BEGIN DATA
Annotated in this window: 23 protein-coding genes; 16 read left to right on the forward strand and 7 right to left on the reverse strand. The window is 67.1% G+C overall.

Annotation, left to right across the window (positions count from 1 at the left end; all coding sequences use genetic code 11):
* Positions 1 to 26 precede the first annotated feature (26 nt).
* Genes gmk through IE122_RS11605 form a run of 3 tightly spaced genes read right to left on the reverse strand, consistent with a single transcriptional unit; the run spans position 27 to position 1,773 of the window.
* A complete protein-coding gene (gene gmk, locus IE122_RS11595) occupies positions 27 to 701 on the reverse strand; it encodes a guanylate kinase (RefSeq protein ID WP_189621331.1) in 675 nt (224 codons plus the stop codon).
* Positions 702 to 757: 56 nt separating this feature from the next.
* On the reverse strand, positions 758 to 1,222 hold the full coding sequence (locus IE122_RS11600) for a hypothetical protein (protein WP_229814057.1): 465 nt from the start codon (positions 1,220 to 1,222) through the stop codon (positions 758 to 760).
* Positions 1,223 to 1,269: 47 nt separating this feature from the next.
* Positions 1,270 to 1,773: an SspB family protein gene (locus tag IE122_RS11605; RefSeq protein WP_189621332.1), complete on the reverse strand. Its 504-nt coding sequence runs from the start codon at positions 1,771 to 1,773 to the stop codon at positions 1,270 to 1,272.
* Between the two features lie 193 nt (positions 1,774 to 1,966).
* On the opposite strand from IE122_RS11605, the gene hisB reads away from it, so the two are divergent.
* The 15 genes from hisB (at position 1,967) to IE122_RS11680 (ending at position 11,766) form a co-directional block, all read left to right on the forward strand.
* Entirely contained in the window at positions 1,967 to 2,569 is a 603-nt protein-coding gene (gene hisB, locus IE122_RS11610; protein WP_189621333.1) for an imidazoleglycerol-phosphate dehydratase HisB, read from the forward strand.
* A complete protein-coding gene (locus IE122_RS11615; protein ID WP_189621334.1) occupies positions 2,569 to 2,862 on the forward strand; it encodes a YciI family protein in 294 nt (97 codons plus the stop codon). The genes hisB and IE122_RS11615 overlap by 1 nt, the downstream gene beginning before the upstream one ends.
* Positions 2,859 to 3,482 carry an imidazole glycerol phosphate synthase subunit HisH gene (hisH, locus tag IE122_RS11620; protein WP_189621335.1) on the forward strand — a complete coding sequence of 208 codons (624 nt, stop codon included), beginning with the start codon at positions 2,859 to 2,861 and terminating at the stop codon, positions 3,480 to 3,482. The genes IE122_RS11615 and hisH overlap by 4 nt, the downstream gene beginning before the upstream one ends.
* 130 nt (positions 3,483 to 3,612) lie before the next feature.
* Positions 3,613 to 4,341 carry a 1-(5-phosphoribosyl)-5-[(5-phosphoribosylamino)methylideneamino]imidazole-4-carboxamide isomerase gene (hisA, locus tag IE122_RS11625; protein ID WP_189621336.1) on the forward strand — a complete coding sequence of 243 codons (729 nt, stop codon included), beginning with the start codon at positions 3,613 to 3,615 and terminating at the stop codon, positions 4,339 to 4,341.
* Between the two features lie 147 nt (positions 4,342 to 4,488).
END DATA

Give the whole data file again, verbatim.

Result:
Annotated in this window: 23 protein-coding genes; 16 read left to right on the forward strand and 7 right to left on the reverse strand. The window is 67.1% G+C overall.

Annotation, left to right across the window (positions count from 1 at the left end; all coding sequences use genetic code 11):
* Positions 1 to 26 precede the first annotated feature (26 nt).
* Genes gmk through IE122_RS11605 form a run of 3 tightly spaced genes read right to left on the reverse strand, consistent with a single transcriptional unit; the run spans position 27 to position 1,773 of the window.
* A complete protein-coding gene (gene gmk, locus IE122_RS11595) occupies positions 27 to 701 on the reverse strand; it encodes a guanylate kinase (RefSeq protein ID WP_189621331.1) in 675 nt (224 codons plus the stop codon).
* Positions 702 to 757: 56 nt separating this feature from the next.
* On the reverse strand, positions 758 to 1,222 hold the full coding sequence (locus IE122_RS11600) for a hypothetical protein (protein WP_229814057.1): 465 nt from the start codon (positions 1,220 to 1,222) through the stop codon (positions 758 to 760).
* Positions 1,223 to 1,269: 47 nt separating this feature from the next.
* Positions 1,270 to 1,773: an SspB family protein gene (locus tag IE122_RS11605; RefSeq protein WP_189621332.1), complete on the reverse strand. Its 504-nt coding sequence runs from the start codon at positions 1,771 to 1,773 to the stop codon at positions 1,270 to 1,272.
* Between the two features lie 193 nt (positions 1,774 to 1,966).
* On the opposite strand from IE122_RS11605, the gene hisB reads away from it, so the two are divergent.
* The 15 genes from hisB (at position 1,967) to IE122_RS11680 (ending at position 11,766) form a co-directional block, all read left to right on the forward strand.
* Entirely contained in the window at positions 1,967 to 2,569 is a 603-nt protein-coding gene (gene hisB, locus IE122_RS11610; protein WP_189621333.1) for an imidazoleglycerol-phosphate dehydratase HisB, read from the forward strand.
* A complete protein-coding gene (locus IE122_RS11615; protein ID WP_189621334.1) occupies positions 2,569 to 2,862 on the forward strand; it encodes a YciI family protein in 294 nt (97 codons plus the stop codon). The genes hisB and IE122_RS11615 overlap by 1 nt, the downstream gene beginning before the upstream one ends.
* Positions 2,859 to 3,482 carry an imidazole glycerol phosphate synthase subunit HisH gene (hisH, locus tag IE122_RS11620; protein WP_189621335.1) on the forward strand — a complete coding sequence of 208 codons (624 nt, stop codon included), beginning with the start codon at positions 2,859 to 2,861 and terminating at the stop codon, positions 3,480 to 3,482. The genes IE122_RS11615 and hisH overlap by 4 nt, the downstream gene beginning before the upstream one ends.
* 130 nt (positions 3,483 to 3,612) lie before the next feature.
* Positions 3,613 to 4,341 carry a 1-(5-phosphoribosyl)-5-[(5-phosphoribosylamino)methylideneamino]imidazole-4-carboxamide isomerase gene (hisA, locus tag IE122_RS11625; protein ID WP_189621336.1) on the forward strand — a complete coding sequence of 243 codons (729 nt, stop codon included), beginning with the start codon at positions 3,613 to 3,615 and terminating at the stop codon, positions 4,339 to 4,341.
* Between the two features lie 147 nt (positions 4,342 to 4,488).